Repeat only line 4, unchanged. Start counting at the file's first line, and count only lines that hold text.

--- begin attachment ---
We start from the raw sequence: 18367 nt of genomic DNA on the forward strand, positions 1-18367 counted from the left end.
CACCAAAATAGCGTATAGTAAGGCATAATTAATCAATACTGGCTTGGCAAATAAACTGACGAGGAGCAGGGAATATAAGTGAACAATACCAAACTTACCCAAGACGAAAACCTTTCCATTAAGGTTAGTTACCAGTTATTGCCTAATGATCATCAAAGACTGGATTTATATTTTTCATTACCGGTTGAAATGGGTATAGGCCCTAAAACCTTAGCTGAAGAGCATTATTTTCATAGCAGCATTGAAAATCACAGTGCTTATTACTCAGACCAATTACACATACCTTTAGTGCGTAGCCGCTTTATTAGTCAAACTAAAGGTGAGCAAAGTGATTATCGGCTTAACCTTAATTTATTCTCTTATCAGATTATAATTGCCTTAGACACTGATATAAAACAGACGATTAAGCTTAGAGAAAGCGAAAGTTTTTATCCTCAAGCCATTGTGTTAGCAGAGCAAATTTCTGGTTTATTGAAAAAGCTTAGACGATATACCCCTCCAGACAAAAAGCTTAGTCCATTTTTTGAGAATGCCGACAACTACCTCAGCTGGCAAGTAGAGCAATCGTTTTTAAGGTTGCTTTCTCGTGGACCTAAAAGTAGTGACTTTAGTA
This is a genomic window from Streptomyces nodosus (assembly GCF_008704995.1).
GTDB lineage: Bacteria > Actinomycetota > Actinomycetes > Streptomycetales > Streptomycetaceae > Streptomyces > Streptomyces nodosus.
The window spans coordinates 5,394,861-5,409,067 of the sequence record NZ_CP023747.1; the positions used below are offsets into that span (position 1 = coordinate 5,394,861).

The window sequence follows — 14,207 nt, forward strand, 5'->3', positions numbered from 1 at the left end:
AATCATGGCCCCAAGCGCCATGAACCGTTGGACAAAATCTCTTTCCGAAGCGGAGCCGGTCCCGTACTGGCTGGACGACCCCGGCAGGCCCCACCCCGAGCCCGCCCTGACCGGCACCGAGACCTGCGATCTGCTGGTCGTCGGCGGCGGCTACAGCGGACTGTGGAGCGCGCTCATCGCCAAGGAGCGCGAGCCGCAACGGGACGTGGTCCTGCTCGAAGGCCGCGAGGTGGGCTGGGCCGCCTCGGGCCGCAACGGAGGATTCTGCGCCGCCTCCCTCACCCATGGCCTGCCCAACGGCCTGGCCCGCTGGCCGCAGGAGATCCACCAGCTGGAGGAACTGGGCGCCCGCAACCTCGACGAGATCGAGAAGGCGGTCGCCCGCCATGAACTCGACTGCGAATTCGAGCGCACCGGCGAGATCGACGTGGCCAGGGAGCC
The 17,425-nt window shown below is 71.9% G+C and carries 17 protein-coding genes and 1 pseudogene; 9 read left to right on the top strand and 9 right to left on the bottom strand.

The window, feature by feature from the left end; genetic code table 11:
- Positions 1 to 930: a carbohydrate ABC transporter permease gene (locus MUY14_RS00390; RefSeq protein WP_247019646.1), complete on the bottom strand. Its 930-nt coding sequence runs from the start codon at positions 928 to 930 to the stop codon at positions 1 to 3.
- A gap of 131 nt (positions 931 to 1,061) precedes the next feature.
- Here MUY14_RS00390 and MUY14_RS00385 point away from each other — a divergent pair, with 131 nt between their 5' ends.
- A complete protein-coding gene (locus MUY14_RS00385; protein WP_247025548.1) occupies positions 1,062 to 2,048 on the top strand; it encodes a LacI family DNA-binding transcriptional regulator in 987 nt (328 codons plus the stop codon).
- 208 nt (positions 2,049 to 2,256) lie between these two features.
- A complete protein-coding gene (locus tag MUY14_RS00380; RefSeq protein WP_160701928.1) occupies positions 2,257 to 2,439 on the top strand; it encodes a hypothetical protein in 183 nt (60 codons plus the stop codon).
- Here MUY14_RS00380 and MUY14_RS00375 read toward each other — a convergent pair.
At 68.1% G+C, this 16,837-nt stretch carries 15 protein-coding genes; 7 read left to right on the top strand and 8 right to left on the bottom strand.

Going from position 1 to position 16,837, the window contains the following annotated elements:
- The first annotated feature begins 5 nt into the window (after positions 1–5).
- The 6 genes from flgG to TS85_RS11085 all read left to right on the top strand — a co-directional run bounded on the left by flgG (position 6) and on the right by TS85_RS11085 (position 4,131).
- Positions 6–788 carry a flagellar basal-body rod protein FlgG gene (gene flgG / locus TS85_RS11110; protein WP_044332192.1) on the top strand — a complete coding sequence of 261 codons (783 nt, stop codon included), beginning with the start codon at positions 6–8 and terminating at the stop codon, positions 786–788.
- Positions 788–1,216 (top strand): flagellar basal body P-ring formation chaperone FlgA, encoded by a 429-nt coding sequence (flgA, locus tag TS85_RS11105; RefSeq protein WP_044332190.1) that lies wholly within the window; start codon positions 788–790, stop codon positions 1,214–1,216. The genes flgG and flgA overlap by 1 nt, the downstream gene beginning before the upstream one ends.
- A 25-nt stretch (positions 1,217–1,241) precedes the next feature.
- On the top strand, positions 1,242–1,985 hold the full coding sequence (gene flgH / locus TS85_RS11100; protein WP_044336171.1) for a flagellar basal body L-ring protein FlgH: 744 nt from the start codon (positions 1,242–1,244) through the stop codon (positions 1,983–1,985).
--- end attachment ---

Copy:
GTDB lineage: Bacteria > Actinomycetota > Actinomycetes > Streptomycetales > Streptomycetaceae > Streptomyces > Streptomyces nodosus.